Parent Training Curriculum Development
The content of a parent training in TISP-based schools is not about the TISP competencies of the educator; it focuses on the science underlying trauma-informed data regarding what undermines and promotes healthy development, followed by practical steps to strengthen attachment skills at home. Each LMHP familiar with trauma-informed practices, family therapy, and parent education skill basics can develop a suitable curriculum. The following are key topics to build into your curriculum.
NEAR Agenda Model. A great resource that offers a glimpse into the content domains of a short TISP training program is the NEAR (Neurobiology-Epigenetics-ACES-Resources) model, a trauma-informed parent education curriculum used to orient home health care workers in trauma-informed practice (Region X ACES Planning Team, 2016). The model is based on two guiding values: Families have a right to know what research has verified regarding the ingredients for healthy development; and families have a right to know the devastating consequences of unmitigated stress and trauma so they can prevent harm to themselves and their children. The acronym is designed to simplify the parent education process, a deep-enough look at research findings without overwhelming parents or monopolizing too much of their time. The program also includes a simple method for sharing the information with parents focusing on Asking, Listening, and Accepting. A a quote from Vincent Felitti expresses a discovery many of us make as we learn the power of active listening: “Slowly, I have come to see that Asking, and Listening, and Accepting are a profound form of Doing” (p. 17).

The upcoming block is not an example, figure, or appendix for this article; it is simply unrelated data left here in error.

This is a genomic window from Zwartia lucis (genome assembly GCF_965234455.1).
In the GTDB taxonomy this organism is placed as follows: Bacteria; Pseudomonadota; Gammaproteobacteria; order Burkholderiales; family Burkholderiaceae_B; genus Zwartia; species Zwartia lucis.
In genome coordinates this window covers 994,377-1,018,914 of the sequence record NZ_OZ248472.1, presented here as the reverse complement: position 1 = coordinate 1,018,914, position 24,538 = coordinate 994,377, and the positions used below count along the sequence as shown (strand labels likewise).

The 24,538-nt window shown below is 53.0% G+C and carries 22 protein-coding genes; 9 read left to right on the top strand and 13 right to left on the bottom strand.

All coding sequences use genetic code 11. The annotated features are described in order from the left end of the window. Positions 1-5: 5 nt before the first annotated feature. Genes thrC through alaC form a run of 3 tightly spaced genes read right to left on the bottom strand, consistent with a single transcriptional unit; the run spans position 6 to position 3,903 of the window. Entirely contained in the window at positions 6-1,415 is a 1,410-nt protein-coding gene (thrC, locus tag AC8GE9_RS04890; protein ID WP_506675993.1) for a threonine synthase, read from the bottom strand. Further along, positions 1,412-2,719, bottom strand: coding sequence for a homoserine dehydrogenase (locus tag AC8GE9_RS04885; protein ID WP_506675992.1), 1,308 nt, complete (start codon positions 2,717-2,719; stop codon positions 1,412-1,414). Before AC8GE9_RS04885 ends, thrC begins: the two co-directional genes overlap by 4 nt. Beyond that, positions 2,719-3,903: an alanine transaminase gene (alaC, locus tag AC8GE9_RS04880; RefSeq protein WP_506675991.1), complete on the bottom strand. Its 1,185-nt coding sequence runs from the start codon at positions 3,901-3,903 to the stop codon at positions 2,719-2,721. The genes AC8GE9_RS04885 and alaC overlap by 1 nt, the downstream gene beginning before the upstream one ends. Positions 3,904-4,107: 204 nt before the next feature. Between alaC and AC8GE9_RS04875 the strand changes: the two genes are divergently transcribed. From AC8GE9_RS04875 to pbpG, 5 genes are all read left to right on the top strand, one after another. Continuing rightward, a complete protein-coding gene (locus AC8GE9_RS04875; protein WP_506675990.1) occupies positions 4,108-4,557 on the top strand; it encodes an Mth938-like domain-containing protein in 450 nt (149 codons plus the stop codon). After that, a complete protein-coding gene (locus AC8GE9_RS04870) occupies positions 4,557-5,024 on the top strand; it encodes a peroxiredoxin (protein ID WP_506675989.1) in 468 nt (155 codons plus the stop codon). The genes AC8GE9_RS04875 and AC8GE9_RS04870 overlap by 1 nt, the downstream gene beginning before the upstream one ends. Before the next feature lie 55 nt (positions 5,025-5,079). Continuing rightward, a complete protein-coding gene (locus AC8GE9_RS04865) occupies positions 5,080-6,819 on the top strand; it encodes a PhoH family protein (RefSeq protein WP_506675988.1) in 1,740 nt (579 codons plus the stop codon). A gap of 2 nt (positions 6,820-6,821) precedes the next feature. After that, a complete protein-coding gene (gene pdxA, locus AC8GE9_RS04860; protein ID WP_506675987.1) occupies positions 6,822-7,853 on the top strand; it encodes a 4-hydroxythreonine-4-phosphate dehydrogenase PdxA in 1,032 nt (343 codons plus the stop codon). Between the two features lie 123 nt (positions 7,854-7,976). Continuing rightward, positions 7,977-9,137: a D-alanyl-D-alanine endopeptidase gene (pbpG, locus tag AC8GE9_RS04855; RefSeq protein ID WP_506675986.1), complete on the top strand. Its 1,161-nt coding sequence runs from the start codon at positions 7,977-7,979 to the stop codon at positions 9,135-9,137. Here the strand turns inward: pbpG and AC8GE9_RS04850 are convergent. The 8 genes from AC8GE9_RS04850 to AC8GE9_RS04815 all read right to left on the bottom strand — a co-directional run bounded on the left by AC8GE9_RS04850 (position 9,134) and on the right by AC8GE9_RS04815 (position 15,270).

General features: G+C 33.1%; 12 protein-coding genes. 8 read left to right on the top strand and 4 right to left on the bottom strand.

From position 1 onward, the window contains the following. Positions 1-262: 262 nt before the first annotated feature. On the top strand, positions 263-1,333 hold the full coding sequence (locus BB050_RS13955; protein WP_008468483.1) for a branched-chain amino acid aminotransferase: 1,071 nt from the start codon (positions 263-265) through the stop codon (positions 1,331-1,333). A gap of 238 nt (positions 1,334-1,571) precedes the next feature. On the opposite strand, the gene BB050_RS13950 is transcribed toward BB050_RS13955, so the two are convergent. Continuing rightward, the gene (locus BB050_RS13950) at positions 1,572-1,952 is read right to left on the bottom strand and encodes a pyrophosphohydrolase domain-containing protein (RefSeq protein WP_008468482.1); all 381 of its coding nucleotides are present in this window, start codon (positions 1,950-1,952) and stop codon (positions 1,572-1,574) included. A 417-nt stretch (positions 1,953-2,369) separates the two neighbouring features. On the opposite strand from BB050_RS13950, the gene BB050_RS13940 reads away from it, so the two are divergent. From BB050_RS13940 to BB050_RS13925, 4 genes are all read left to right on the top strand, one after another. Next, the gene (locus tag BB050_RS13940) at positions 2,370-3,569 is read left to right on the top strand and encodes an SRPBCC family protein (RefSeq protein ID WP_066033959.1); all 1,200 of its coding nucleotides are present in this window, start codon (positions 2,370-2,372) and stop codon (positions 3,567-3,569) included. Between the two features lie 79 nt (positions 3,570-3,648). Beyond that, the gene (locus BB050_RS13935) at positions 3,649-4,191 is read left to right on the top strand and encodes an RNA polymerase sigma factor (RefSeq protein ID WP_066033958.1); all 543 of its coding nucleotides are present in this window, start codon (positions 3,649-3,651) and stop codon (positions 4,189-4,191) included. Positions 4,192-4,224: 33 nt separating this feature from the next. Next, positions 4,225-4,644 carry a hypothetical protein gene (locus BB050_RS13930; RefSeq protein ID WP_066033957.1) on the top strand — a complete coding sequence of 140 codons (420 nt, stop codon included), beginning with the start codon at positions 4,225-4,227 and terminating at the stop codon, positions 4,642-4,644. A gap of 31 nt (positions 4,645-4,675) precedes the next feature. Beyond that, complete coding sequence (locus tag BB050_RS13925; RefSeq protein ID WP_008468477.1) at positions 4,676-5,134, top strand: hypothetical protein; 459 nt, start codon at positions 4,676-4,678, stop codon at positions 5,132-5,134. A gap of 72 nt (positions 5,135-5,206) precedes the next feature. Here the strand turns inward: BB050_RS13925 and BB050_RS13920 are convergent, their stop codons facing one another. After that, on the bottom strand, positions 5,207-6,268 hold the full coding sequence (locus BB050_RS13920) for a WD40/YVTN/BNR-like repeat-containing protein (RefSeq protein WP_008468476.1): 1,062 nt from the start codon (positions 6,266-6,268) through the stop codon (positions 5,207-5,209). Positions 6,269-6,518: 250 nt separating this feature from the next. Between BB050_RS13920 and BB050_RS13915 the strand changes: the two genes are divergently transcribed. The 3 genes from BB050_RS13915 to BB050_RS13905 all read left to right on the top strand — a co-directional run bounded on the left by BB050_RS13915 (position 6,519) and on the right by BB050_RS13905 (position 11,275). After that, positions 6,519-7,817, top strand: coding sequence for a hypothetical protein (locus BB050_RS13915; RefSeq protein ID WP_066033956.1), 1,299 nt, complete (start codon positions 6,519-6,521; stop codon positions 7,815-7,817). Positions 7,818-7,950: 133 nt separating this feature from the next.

Remember the Broader Picture. The above blueprint is a useful guideline even though LMHP parent facilitators need to be aware of developing additional content pieces as needed. Bronfenbrenner’s (1979) model of factors shaping personal health and wellbeing is helpful. (see Figure 10.1). At this point in our history, we have many open ears responding to the pervasiveness of dysregulated Microsystem relationships, the picture that is emerging through Adverse Childhood Experiences data. Advances in neurobiology add to the chorus by illuminating not just psychological implications, but biological correlates, all comprising the impact on the individual. But systems therapists and social science theorists remind us to pull the lens out to see broader issues driving the pervasiveness of dysregulated behavior. And lest we think ACES are the only source of an adult or child’s trauma, we know that this is not the full story. We saw this juxtaposition in Section I in the stories of Charlotte and Ben.